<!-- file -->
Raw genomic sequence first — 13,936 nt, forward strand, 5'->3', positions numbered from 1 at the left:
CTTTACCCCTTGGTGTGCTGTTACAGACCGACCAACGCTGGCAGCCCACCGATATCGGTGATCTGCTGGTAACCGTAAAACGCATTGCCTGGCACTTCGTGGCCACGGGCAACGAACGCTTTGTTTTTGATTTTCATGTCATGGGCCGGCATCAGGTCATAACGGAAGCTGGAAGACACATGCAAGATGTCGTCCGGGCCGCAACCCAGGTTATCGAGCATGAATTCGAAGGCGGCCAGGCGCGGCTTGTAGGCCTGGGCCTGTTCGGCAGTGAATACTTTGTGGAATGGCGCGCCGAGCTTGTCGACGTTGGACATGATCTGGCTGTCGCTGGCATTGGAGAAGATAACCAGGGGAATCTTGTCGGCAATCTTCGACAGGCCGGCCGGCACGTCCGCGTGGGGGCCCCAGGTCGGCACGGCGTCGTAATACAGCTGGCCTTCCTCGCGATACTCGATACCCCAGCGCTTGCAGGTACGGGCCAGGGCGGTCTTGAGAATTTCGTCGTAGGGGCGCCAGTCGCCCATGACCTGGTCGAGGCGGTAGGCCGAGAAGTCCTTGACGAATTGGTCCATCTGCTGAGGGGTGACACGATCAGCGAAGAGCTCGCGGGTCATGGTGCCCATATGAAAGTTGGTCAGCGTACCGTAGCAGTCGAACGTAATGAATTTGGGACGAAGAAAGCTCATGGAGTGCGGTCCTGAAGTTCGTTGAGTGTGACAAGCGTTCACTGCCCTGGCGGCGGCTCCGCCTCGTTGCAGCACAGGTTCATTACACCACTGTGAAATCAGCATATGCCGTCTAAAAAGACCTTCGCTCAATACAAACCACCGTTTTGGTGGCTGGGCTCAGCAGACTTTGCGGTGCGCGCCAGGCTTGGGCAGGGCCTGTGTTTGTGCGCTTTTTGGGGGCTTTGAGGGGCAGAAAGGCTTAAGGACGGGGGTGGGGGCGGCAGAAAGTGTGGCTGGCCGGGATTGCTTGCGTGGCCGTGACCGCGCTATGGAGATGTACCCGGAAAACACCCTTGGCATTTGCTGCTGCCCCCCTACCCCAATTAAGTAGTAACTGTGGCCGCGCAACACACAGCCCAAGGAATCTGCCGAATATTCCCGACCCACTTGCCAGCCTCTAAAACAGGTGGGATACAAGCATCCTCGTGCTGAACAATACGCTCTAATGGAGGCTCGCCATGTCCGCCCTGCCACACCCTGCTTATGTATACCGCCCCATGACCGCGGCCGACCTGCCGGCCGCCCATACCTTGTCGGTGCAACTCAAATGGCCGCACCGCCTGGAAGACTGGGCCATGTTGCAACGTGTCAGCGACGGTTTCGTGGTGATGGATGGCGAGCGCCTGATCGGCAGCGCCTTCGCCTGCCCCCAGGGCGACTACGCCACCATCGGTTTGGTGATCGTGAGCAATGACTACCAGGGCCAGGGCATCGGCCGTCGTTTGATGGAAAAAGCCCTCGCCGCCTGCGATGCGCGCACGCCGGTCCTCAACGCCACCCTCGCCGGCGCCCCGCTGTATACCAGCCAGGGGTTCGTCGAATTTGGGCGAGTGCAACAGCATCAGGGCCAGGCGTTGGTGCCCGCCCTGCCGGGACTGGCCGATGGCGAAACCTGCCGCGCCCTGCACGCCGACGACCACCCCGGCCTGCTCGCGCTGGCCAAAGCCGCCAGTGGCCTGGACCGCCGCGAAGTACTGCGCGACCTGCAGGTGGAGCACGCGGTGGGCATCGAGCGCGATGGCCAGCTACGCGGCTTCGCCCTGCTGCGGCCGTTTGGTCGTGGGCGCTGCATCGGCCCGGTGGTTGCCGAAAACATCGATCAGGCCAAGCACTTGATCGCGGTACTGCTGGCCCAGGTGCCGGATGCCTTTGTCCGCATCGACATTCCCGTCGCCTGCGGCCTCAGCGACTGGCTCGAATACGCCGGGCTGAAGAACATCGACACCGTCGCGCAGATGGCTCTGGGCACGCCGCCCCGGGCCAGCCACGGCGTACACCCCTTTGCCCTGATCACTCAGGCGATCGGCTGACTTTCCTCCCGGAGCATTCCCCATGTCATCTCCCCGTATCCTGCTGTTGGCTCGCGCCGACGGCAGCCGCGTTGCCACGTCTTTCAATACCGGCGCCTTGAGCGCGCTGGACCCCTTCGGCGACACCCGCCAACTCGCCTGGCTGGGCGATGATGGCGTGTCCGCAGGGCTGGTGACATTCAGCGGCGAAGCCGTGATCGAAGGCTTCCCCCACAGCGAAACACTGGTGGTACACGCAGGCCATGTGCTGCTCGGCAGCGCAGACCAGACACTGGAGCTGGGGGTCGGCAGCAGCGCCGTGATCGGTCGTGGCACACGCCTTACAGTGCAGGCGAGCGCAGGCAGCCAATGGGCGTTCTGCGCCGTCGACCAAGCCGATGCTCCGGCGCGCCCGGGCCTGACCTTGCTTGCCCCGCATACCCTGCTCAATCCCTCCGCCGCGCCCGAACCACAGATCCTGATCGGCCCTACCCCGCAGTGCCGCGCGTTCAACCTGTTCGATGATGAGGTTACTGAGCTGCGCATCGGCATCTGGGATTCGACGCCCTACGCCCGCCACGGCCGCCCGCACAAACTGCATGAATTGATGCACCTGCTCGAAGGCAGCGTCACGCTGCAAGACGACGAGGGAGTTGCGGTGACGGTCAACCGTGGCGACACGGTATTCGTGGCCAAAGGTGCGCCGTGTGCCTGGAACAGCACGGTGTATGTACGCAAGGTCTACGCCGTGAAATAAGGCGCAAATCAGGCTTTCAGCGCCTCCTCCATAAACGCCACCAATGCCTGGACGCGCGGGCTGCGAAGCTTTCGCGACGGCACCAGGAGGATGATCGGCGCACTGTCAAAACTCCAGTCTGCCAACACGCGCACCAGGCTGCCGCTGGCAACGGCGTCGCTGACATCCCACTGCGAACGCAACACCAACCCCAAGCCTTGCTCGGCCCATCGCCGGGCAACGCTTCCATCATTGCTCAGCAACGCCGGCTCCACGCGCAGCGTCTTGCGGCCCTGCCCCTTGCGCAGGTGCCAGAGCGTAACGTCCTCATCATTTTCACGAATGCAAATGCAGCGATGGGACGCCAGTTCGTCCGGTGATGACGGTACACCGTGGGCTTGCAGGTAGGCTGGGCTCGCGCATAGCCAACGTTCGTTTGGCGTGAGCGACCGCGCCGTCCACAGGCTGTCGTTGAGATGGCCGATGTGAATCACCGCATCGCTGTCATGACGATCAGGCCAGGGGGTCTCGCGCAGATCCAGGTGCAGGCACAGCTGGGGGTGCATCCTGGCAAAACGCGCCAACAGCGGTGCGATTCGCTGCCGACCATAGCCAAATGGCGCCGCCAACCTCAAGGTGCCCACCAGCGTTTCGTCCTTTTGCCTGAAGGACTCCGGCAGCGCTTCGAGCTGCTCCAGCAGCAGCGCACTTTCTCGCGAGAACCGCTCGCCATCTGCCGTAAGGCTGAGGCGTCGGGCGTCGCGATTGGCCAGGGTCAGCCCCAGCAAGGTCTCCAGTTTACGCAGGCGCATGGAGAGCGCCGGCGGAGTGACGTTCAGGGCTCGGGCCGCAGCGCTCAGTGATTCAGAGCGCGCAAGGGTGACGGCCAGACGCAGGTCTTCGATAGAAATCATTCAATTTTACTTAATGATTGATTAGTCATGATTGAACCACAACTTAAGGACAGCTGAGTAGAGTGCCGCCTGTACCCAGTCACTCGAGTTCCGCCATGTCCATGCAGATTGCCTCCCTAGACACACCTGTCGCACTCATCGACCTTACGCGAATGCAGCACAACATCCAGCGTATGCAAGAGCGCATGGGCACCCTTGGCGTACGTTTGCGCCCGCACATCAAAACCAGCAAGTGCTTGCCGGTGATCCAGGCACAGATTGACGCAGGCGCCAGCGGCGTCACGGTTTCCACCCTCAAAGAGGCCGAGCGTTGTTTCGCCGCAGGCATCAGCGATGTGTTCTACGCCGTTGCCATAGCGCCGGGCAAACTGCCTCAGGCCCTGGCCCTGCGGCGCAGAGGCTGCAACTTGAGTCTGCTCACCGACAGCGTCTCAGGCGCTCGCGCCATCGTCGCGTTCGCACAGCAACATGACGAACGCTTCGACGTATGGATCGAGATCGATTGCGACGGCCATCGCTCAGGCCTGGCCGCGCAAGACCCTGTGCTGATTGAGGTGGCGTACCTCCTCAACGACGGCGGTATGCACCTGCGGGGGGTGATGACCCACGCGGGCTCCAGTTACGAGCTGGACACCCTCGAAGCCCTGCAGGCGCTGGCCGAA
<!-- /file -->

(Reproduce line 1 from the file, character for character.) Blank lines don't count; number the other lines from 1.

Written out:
Raw genomic sequence first — 13,936 nt, forward strand, 5'->3', positions numbered from 1 at the left: